Colorado is moving toward legal marijuana, but venues for purchasing the drug remain relatively scarce.
While Amendment 64, passed last year by Colorado voters, legalized recreational use of marijuana and promised to regulate its sale like alcohol, don’t look for a pot shop next to every liquor store. Just as they can with medical marijuana – which was legal before last year’s vote – cities may elect to ban retail sales within their boundaries.
The choice leaves some in city hall choosing between missing out on tax dollars and a proliferation of pot shops, with their unique policing and regulatory challenges. The state legislature is asking voters to approve a levy of up to 15 percent on the drug; Denver city hall wants leeway to charge the same. A group opposing the tax questions says marijuana may be charged a total tax of over 50 percent when all applicable rates are added together. These taxes are in addition to standard retail sales taxes already on the books.
Medical marijuana has been legal in Colorado since 2000, though there wasn’t much of an industry around the drug until a 2007 court decision invalidated a rule limiting caregivers to five patients each, thus limiting the scale of any individual operation. Since then, Colorado has seen an explosion of medical marijuana dispensaries. In 2011, Denver boasted more dispensaries than Starbucks coffee stores.
The decisions by some cities to ban dispensaries have challenged stereotypes: Fort Collins, home to Colorado State University and a microcosm of Colorado’s shift to the political left in recent years, banned them in 2012. Meanwhile, conservative Colorado Springs features hundreds of medical-pot outlets.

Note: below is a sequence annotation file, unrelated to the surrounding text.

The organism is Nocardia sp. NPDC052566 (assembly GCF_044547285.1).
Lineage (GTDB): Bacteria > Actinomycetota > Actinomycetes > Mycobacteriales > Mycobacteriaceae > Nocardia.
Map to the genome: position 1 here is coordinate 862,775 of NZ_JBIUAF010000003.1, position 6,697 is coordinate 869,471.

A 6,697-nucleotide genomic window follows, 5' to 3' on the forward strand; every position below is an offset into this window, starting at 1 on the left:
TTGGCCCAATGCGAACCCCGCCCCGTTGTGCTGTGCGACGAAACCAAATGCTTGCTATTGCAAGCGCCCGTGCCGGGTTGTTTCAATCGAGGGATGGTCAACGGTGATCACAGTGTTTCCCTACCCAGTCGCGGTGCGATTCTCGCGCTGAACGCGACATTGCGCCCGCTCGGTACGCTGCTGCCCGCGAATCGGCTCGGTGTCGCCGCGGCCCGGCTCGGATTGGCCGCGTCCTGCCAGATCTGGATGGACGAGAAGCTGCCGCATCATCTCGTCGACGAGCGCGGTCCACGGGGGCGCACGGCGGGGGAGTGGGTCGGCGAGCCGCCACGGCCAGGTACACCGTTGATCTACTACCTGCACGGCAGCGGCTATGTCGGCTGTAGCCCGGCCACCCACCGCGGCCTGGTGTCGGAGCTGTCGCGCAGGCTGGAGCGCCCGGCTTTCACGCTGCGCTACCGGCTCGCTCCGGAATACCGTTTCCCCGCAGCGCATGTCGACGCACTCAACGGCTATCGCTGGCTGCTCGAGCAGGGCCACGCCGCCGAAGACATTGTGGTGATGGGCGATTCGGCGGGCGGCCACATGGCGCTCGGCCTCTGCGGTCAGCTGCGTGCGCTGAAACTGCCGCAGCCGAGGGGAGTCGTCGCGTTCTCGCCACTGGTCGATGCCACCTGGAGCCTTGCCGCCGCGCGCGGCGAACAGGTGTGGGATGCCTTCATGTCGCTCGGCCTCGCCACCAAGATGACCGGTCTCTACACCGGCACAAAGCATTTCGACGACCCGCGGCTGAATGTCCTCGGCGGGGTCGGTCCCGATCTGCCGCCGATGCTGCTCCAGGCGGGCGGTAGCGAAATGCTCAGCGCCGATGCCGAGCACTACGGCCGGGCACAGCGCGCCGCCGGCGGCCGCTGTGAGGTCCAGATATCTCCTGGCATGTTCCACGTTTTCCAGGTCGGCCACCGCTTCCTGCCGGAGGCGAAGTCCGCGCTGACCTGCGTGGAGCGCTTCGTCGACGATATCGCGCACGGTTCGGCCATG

Despite welcoming medical marijuana, which unlike traditional prescription drugs is subject to standard sales taxes, Colorado Springs banned recreational marijuana stores in a vote in July.
The Colorado Springs Independent, an alternative weekly, maintains a list of cities and towns’ positions on Amendment 64 shops. It counts only eight municipalities that have chosen to enact regulations for recreational pot; a host of other cities have formal moratoriums in place until after November’s statewide tax vote. Only five counties (not including Denver, which is a hybrid city and county) have paved the way for retail pot in 2014.
Entrepreneurs looking to cash in on this new industry have a host of regulatory and business hurdles to cross: Regulators at both the local and state level must give their blessing before a shop can open its doors. State pot business licenses will be issued starting Jan. 1, though applications are being taken at a rapid pace.
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